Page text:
The David Lean Cinema Campaign will host its first ever evening of silent films next Tuesday, presented by The Lucky Dog Picturehouse, who specialise in recreating the cinema experience of the 1920s and earlier – the era when Croydon-born David Lean himself would have first discovered his fascination with the cinema in one of the picture houses on Surrey Street or on the high street.
Lucky Dog has been praised by Bryony Dixon, the head of silent film at the British Film Institute, for the “very appealing way” in which they bring silent films to new audiences.
The feature being presented at the David Lean Cinema will be Buster Keaton’s 1924 classic Sherlock Jr, but the supporting items will include a rare 35mm screening of a Croydon comedy from 1909, A Glass of Goat’s Milk.
The film is not believed to be connected in any way to the local legend that was the Goat Man of Waddon, who could be seen grazing his goats on any corner of parkland near the town centre until recently.
Lucky Dog Director Emily O’Hara said: “A Glass of Goat’s Milk was filmed in Croydon and, as a local myself I am extremely proud and excited to be able show such films just as they would have been seen in the Edwardian era, with live musical accompaniment.”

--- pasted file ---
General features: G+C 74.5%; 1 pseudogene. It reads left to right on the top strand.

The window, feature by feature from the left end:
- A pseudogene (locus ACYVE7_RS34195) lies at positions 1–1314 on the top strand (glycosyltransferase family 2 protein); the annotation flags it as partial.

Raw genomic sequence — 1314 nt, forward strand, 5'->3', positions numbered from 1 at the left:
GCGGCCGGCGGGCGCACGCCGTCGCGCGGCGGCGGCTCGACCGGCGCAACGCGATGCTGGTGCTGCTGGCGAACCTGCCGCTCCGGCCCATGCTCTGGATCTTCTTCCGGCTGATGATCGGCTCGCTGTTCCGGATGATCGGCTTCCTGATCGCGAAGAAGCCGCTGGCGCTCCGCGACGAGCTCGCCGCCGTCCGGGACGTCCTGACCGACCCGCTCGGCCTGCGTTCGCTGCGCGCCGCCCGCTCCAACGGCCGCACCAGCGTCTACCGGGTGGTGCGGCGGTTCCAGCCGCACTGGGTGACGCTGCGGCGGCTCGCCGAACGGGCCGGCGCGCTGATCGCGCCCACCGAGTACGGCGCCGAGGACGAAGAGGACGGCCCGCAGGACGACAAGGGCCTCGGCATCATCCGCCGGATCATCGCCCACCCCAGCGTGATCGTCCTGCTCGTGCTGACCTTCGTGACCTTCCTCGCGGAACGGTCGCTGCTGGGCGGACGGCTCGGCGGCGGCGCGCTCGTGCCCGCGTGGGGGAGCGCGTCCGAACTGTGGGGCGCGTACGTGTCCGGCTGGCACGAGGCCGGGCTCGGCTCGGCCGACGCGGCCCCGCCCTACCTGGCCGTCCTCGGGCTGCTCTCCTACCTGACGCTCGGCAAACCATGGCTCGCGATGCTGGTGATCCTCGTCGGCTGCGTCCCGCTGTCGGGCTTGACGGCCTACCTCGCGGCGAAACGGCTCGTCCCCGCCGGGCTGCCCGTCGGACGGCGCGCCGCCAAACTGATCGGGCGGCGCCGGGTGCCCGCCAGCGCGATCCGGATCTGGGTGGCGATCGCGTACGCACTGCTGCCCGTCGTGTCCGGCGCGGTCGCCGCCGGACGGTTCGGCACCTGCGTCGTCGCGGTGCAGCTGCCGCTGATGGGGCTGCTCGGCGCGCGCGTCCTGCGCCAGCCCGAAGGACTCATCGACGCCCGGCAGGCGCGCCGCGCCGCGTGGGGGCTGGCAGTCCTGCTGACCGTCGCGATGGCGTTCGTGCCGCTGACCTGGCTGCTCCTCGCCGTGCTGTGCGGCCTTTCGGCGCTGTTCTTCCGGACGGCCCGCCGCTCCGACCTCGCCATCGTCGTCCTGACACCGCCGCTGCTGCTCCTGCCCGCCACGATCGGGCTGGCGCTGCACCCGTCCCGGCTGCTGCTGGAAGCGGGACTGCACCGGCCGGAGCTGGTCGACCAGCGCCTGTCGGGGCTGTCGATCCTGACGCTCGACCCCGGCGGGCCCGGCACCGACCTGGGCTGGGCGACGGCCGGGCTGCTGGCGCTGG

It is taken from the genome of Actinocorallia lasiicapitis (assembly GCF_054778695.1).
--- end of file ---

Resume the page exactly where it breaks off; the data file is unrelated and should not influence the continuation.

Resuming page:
Tom Marlow will play the piano in the David Lean Cinema on Tuesday, recreating some of the experience of cinema-goers from 100 years ago.
The show will also include a short cartoon from 1923 featuring Felix the Cat, and a travelogue film from the Wonderful London series which captured some of the most evocative images of the capital in the mid-1920s.
Campaign chairman Adrian Winchester said: “We’re always eager to offer patrons new and memorable opportunities, so we’re delighted that The Lucky Dog Picturehouse will illustrate how enjoyable silent era cinema could be.”
Tickets for Tuesday, December 15 are £7.50 (£6 concessions) and can be booked online via www.ticketsource.co.uk/davidleancroydon
- The David Lean Cinema is, once again, officially the … David Lean Cinema. Re-opened in 2014 after two years of costly closures, the Philistines who were in charge of the then Tory-run council tried to disguise their error of judgement by calling the 60-seater venue the “David Lean Cinema and Auditorium”, as if something had changed during the closure. That bit of nonsense has now been discarded from the council-owned venue in the Clocktower, which also has the pavement outside adorned with flags displaying the attractions inside, together with the Clocktower’s recognisable logo.
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